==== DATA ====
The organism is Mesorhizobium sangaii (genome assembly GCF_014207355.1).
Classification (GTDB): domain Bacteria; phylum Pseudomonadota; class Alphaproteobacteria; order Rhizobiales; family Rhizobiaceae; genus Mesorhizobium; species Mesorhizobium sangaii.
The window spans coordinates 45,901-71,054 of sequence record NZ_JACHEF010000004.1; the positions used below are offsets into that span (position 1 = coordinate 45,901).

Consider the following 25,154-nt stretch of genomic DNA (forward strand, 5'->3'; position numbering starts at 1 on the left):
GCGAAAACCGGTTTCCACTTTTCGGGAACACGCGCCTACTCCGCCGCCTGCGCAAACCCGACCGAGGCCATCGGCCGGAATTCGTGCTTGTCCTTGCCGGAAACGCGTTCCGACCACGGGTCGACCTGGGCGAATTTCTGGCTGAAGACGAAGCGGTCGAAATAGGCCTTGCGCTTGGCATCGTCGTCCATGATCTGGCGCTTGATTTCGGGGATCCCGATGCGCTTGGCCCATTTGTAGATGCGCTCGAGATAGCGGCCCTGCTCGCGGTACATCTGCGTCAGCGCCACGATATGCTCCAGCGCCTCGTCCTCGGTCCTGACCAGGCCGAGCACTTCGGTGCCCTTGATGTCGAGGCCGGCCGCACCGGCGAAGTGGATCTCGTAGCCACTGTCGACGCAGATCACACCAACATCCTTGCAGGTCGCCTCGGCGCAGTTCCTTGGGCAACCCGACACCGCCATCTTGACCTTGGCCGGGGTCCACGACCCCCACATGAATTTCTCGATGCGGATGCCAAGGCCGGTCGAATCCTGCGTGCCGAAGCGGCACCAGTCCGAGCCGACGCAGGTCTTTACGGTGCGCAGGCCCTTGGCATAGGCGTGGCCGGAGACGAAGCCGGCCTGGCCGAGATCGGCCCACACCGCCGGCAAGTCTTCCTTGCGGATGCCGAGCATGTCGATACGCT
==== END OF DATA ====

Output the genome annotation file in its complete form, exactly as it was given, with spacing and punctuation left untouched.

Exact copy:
The organism is Mesorhizobium sangaii (genome assembly GCF_014207355.1).
Classification (GTDB): domain Bacteria; phylum Pseudomonadota; class Alphaproteobacteria; order Rhizobiales; family Rhizobiaceae; genus Mesorhizobium; species Mesorhizobium sangaii.
The window spans coordinates 45,901-71,054 of sequence record NZ_JACHEF010000004.1; the positions used below are offsets into that span (position 1 = coordinate 45,901).

Consider the following 25,154-nt stretch of genomic DNA (forward strand, 5'->3'; position numbering starts at 1 on the left):
GCGAAAACCGGTTTCCACTTTTCGGGAACACGCGCCTACTCCGCCGCCTGCGCAAACCCGACCGAGGCCATCGGCCGGAATTCGTGCTTGTCCTTGCCGGAAACGCGTTCCGACCACGGGTCGACCTGGGCGAATTTCTGGCTGAAGACGAAGCGGTCGAAATAGGCCTTGCGCTTGGCATCGTCGTCCATGATCTGGCGCTTGATTTCGGGGATCCCGATGCGCTTGGCCCATTTGTAGATGCGCTCGAGATAGCGGCCCTGCTCGCGGTACATCTGCGTCAGCGCCACGATATGCTCCAGCGCCTCGTCCTCGGTCCTGACCAGGCCGAGCACTTCGGTGCCCTTGATGTCGAGGCCGGCCGCACCGGCGAAGTGGATCTCGTAGCCACTGTCGACGCAGATCACACCAACATCCTTGCAGGTCGCCTCGGCGCAGTTCCTTGGGCAACCCGACACCGCCATCTTGACCTTGGCCGGGGTCCACGACCCCCACATGAATTTCTCGATGCGGATGCCAAGGCCGGTCGAATCCTGCGTGCCGAAGCGGCACCAGTCCGAGCCGACGCAGGTCTTTACGGTGCGCAGGCCCTTGGCATAGGCGTGGCCGGAGACGAAGCCGGCCTGGCCGAGATCGGCCCACACCGCCGGCAAGTCTTCCTTGCGGATGCCGAGCATGTCGATACGCT